On the other side of the draw, the marquee pairing of Phil Mickelson, Ernie Els and Justin Rose (1:48 pm) is sandwiched by Keegan Bradley, Victor Dubuisson and Peter Hanson (1:37 pm) and Harris English, Lee Westwood and Russell Henley (1:59 pm). However, for my money, the best-looking threesome with a chance to win a green jacket if I had to pick one Thursday-Friday grouping?

1:04 pm. Jason Day, Dustin Johnson and Henrik Stenson. All three seem to be poised to win their first major championship and all three have games suited for Augusta National. Although each has question marks surrounding them coming in — Day’s thumb/rust; DJ’s Shell 80 WD; and Stenson’s health and ’14 form — they look like the best bet for a early-tournament threesome.

The full list of tee times can be accessed here with as little hoopla as possible. Who’s your pick for a group that could be donning the green jacket Sunday evening?

Even though it feels like we’ve exhausted all scenarios by Tuesday evening, part of the fun (for me, at least) of the early week buildup is the sheer number of press conferences there are. I love to see how guys are acting in front of the press. Are they relaxed and joking, a little more focussed and tight? What bearings do each matter of mannerism have on their actual outcome (hint: not much)?

Anyway, yesterday’s crop of pressers had its fair bit of quote-worthy moments, such as these two from Rory.

Phil got in on the act as well, telling a quick story about a friendly bet he made with a patron.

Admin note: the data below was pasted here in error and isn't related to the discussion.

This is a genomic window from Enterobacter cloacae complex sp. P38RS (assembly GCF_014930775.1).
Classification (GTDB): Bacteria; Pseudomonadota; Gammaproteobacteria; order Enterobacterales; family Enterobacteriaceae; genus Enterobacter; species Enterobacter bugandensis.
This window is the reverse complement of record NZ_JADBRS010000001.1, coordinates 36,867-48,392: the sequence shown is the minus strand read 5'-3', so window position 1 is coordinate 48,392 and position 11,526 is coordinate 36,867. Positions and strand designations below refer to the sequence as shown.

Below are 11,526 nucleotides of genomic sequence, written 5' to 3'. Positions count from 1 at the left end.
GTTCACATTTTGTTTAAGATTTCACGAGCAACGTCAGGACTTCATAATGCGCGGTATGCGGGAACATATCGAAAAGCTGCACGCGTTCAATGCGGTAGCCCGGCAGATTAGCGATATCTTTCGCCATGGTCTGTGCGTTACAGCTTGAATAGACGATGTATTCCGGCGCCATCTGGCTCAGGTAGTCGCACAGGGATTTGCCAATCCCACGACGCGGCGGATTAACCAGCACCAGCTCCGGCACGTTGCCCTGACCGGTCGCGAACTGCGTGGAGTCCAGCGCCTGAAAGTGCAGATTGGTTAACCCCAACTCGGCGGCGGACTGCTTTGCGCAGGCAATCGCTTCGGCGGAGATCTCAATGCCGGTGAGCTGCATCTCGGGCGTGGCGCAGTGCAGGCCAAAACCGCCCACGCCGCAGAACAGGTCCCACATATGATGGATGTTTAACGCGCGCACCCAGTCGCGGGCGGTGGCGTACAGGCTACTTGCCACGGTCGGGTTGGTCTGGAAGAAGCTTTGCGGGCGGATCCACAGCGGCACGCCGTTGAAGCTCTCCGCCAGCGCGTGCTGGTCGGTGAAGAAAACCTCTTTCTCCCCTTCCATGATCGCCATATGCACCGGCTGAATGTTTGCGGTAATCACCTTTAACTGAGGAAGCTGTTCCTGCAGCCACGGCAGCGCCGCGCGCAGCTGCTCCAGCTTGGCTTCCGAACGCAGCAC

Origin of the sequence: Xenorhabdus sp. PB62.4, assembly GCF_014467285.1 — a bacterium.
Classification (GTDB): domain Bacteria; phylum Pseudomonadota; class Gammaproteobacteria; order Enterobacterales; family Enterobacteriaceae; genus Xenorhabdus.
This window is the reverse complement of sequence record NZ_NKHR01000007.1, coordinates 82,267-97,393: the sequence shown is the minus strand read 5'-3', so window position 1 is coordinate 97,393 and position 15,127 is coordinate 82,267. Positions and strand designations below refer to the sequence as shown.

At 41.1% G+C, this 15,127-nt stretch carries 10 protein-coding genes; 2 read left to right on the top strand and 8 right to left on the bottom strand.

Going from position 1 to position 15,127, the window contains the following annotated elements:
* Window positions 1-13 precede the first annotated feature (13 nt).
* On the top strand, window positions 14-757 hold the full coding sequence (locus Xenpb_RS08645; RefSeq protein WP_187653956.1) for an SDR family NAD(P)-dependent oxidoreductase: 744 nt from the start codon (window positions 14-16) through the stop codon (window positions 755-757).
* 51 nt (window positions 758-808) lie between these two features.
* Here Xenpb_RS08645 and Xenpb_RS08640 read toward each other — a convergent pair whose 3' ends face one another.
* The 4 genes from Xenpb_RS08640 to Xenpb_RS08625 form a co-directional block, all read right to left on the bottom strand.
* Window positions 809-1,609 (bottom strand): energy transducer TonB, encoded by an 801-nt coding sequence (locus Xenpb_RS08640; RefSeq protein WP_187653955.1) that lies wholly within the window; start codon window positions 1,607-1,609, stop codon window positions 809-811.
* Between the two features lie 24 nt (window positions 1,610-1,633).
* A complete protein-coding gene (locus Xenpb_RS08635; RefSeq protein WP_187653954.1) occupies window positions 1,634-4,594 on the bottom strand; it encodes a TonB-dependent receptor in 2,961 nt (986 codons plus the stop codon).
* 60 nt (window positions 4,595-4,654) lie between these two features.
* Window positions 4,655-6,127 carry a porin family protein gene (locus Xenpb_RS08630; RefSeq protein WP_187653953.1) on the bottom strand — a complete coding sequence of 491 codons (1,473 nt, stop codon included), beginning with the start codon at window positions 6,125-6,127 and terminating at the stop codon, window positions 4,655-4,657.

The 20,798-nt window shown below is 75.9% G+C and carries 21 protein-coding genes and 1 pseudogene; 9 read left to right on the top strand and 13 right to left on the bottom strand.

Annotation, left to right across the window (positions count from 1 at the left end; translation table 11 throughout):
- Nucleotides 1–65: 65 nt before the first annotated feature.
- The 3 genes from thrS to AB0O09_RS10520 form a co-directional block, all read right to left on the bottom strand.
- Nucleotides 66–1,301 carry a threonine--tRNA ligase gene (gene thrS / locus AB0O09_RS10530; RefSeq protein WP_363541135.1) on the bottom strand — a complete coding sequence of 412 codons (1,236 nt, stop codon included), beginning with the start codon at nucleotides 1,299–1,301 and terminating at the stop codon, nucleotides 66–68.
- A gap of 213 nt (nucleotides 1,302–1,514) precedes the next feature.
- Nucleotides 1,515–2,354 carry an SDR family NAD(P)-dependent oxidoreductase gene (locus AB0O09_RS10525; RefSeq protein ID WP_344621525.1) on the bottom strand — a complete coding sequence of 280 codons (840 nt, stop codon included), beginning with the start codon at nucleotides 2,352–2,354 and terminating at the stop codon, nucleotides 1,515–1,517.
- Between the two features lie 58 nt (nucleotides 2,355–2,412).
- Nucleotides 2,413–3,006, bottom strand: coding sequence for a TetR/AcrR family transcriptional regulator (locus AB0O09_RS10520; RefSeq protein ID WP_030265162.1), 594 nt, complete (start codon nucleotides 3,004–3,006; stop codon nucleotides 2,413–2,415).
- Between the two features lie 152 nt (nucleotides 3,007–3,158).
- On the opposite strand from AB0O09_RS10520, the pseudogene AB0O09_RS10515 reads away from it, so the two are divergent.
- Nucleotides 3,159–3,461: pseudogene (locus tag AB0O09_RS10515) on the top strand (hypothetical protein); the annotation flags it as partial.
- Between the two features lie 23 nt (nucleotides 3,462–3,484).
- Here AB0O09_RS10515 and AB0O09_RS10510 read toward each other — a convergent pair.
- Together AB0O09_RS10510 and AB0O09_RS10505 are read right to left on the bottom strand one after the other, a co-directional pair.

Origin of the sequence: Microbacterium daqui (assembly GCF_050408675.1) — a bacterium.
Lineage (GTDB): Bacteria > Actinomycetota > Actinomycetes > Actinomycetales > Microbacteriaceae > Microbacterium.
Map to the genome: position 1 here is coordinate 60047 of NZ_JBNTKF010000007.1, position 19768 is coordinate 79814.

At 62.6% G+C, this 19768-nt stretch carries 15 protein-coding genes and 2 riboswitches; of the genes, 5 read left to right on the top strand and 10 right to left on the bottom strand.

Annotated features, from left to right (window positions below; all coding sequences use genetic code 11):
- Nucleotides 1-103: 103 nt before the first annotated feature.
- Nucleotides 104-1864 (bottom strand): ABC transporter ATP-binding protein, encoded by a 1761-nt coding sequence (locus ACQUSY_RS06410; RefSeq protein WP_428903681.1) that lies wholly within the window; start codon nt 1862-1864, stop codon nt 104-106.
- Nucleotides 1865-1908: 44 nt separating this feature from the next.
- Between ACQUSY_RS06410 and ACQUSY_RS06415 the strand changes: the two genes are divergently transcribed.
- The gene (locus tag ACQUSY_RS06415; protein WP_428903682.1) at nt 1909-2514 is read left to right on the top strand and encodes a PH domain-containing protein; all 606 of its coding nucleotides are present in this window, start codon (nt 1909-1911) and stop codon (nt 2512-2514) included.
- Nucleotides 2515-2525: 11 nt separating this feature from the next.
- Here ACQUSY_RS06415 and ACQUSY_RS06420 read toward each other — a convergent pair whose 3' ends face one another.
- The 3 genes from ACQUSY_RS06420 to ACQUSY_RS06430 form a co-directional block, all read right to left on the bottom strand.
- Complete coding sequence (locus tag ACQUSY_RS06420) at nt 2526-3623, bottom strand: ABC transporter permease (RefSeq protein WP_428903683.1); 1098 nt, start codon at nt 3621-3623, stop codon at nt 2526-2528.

Of course Phil doesn’t carry anything less than $100. There’s a joke about a young guy on Tour asking around his practice round group to see if anyone has change for a $20 bill. The veteran pro looks at the young guy and says, “$20s are change, pro.” Pretty sure Phil was that vet.

And Keegan Bradley was probably that younger guy at some point. Not anymore, however. Keegs is in the big leagues now and with that kind of status comes important friends like, say, the greatest basketball player to ever live. And when you have friends like MJ, you get to walk around Augusta National in golf sneakers. Yes, that’s now a thing. Especially when those golf sneakers are 11s.

So, that’s cool and I’m jealous. When will he officailly become a member of Team Jordan? He’s been hinting at it since the Presidents Cup and now he has some more shoes. Maybe a partnership is imminent.

Don’t want to ramble on today, so we’ll cut it short right here, especially since I have something awesome for you to read. This one is a little older, but still a timeless piece from the Ancient Twitterer, Dan Jenkins. This year will be Jenkins’ 64th Masters.

Wrap your head around that for a second.

Here’s a piece he wrote ahead of last year’s Masters:

1. Ceremonial tee shots.
2. Including amateurs in the field.
3. Bringing back past greats. 
4. Keeping the veranda’s big trees on life support.

Years ago, Gene Sarazen told Augusta National chairman Hord Hardin he was getting too old to hit the honorary opening drive at the Masters. Sarazen said he was starting to feel like “an exhibit in a museum.” That’s when Hord said, “Gene, the people don’t want to see you play, they just want to see if you’re still alive.”

Don’t forget that today is the Par-3 contest, your best chance to sucker your girlfriend/wife/sig other to tune in to watch golf. Get them in the Masters mood by watching little kids wear Masters jump suits and maybe they’ll lay off you this weekend hoping to see more cute little kids.

Before the Par-3, however, stop by the 16th hole where you can see the video of the day play out in real time. Who knows what you’re going to see.

Breakfast Ball, 4/8: Masters Week Off to a Soggy Start.